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Retired NIAID Virologist DeFilippes Mourned

Dr. Frank M. DeFilippes, 72, died on Oct. 7, 2004. He retired in 2000 after 42 years at NIH, most recently in the NIAID Laboratory of Viral Diseases.

Dr. Frank M. DeFilippes
DeFilippes specialized in methods development and especially liked applying and evaluating new techniques. He served as a reviewer and avid reader of BioTechniques, a journal based on the two tenets "that technology drives discovery and research data are interpretable only in the context of the techniques used to generate them." He is thought to be the first scientist at NIH to publish a method of purification of a restriction enzyme. For this project he was indebted to Hamilton O. Smith of Johns Hopkins University for providing helpful advice and sharing reagents. Later he used restriction enzymes in a tour de force effort to single-handedly develop a physical map of vaccinia virus, which was published in a July 1982 issue of the Journal of Virology. His later work focused on drug resistance using restriction enzymes as research tools. He found that a single GC to AT transition at position 2430, which led to a leucine to methionine change at residue 645 in the vaccinia virus DNA polymerase gene, was sufficient to create an aphidicolin-resistant mutant of vaccinia virus.

DeFilippes was born and raised in Brooklyn, N.Y., where he excelled in baseball and long-distance running and developed an early love and fascination for physics. He graduated from Brown University in 1953 with a major in physics and from Yale University in 1957 with a Ph.D. in biophysics. In 1957, he moved to Amherst to teach undergraduate physics at the University of Massachusetts. In 1958, he began a research career at NIH where he was known to be hard-working and often could be found completing gel runs late in the evenings and on weekends. For several years he was an instructor in biophysics at the Foundation for Advanced Education in the Sciences, where he used the traditional "blackboard and chalk" style of teaching. Perhaps his most well-known pupil was Dr. Sidney M. Wolfe, who co-founded the Health Research Group with Ralph Nader in 1971 to fight for the public's health and to give consumers more control over decisions that affect their health.

In addition to science, DeFilippes loved history and politics and was an expert in the history of World Wars I and II and the Bible. He always started his day with a cup of coffee and a copy of the New York Times. He and his wife enjoyed visiting the majority of the national parks and short trips to West Virginia. After retirement he kept up with the emerging field of systems biology, engaged in a number of home projects and enjoyed his new grandson. At the time of his death, he was looking forward to Dr. Leroy Hood's promised text on systems biology, was developing a real taste for Latin American food and was becoming proficient in Spanish to better assist the immigrant community.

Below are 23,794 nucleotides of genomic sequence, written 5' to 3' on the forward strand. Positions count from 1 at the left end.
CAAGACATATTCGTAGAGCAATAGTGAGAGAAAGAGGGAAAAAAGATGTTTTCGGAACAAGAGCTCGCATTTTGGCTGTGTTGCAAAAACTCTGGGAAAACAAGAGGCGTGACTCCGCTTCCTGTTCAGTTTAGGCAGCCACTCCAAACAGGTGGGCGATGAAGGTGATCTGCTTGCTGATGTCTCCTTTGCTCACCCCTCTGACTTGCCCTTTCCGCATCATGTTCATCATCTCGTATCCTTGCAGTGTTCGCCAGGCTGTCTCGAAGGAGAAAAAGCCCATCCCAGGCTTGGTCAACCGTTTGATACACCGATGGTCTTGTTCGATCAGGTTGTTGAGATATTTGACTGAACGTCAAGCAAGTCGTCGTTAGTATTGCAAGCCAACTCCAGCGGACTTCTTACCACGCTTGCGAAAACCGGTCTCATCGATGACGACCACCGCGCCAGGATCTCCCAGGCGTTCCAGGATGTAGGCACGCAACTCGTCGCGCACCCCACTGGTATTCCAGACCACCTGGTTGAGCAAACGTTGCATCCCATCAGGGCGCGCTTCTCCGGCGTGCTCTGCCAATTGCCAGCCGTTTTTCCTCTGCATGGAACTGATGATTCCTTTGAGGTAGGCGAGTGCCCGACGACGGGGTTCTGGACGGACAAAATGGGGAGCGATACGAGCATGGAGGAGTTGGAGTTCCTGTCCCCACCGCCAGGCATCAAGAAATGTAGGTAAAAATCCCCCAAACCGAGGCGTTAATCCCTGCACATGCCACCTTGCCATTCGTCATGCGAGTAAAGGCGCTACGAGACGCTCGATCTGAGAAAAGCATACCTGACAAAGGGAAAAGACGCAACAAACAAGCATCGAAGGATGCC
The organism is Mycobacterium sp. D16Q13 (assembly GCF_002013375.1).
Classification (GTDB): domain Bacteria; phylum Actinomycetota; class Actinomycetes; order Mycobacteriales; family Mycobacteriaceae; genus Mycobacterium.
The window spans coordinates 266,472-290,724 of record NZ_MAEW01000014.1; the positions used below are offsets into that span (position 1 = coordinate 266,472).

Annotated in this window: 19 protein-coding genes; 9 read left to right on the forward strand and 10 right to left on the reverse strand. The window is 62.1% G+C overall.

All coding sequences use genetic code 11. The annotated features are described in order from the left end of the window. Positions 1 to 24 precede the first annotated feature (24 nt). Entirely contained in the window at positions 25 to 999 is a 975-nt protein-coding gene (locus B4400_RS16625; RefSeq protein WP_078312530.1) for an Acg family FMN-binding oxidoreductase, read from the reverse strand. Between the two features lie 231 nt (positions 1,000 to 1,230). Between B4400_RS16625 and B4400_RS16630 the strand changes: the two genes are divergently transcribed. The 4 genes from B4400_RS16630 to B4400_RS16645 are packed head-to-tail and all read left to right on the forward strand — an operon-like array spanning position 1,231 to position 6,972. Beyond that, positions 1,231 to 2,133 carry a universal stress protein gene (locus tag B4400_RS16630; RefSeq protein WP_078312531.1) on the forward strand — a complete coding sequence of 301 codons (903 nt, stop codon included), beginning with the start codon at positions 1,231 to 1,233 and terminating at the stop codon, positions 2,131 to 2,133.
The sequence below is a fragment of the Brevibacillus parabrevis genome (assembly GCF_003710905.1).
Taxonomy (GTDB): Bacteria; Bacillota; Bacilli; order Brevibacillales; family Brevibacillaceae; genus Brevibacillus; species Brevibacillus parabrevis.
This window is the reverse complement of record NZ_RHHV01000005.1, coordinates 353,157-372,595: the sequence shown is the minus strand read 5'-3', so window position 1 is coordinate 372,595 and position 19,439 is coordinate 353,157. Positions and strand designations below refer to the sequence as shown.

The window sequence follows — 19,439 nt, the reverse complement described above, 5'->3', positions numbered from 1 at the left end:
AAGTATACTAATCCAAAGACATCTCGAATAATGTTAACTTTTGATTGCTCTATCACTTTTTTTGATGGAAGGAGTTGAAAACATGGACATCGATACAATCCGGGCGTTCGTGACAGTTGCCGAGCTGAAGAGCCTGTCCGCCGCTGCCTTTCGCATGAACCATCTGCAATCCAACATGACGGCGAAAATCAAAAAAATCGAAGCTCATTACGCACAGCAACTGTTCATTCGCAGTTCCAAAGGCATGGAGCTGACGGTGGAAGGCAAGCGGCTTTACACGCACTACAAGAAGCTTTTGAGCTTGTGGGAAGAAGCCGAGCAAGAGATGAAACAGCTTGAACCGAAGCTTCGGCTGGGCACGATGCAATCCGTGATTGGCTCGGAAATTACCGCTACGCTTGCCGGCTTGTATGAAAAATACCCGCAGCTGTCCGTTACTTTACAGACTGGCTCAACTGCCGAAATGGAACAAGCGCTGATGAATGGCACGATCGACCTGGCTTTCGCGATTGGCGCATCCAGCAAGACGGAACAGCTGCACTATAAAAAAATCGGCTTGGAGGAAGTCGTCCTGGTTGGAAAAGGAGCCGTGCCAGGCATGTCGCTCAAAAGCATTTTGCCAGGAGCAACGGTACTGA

He is survived by his wife Mary, a pharmacologist at NCI, two children, Portia and Paul, and grandson Daniel.

NIDA's Rick Harrison Mourned

By Eric Zatman

Richard Harrison, chief of the Contracts Review Branch, Office of Extramural Affairs, National Institute on Drug Abuse, passed away on Jan. 19.

He joined NIDA in the early 1980s, transferring from the National
Richard Harrison
Institute on Alcohol Abuse and Alcoholism where he administered a grants program for Native Americans. Harrison quickly rose to chief of NIDA's Contracts Review Branch, maintaining a standard of excellence throughout his career. He is remembered as a capable and involved leader who worked tirelessly on behalf of NIDA's mission to bring the power of science to bear on the problems of drug abuse and addiction.

Harrison received several NIDA Director's Awards of Merit for his accomplishments, including exemplary service as Contracts Review Branch chief and work on NIDA's health disparities committee. He was a member of the equal employment opportunity advisory committee and also served on the first NIH Diversity Council.

Harrison was born in Pawhuska, Oklahoma, on the Osage Indian Reservation. As a member of the Osage Tribal Nation, he made an annual pilgrimage to Fairfax, Oklahoma, to participate in a 4-day tribal ceremony. While at NIH, he was active in recruiting Indian youth to consider careers in government by serving as interns. He was a key participant in the recent opening ceremonies of the National Museum of the American Indian, and loved to demonstrate his Indian dances and share his culture with children in area schools.

In addition, Harrison volunteered his skills to Family Services of Montgomery County and the National Minority Organ/Tissue Transplant Education Program. He was a member of the American Indian Society of Washington, Americans for Indian Opportunity, American University/Washington Internships for Native Students, the Kiwanis Club of Rockville, Toastmasters International and the Bahai community of Montgomery County Northwest.

He is survived by his wife Joan; his son John; his brothers David, Henry and John; his stepchildren Deborah Ward, Sandra Meinberg, Linda Hazlewood, Patricia Haga, Michael and David Doyle; and 16 grandchildren.
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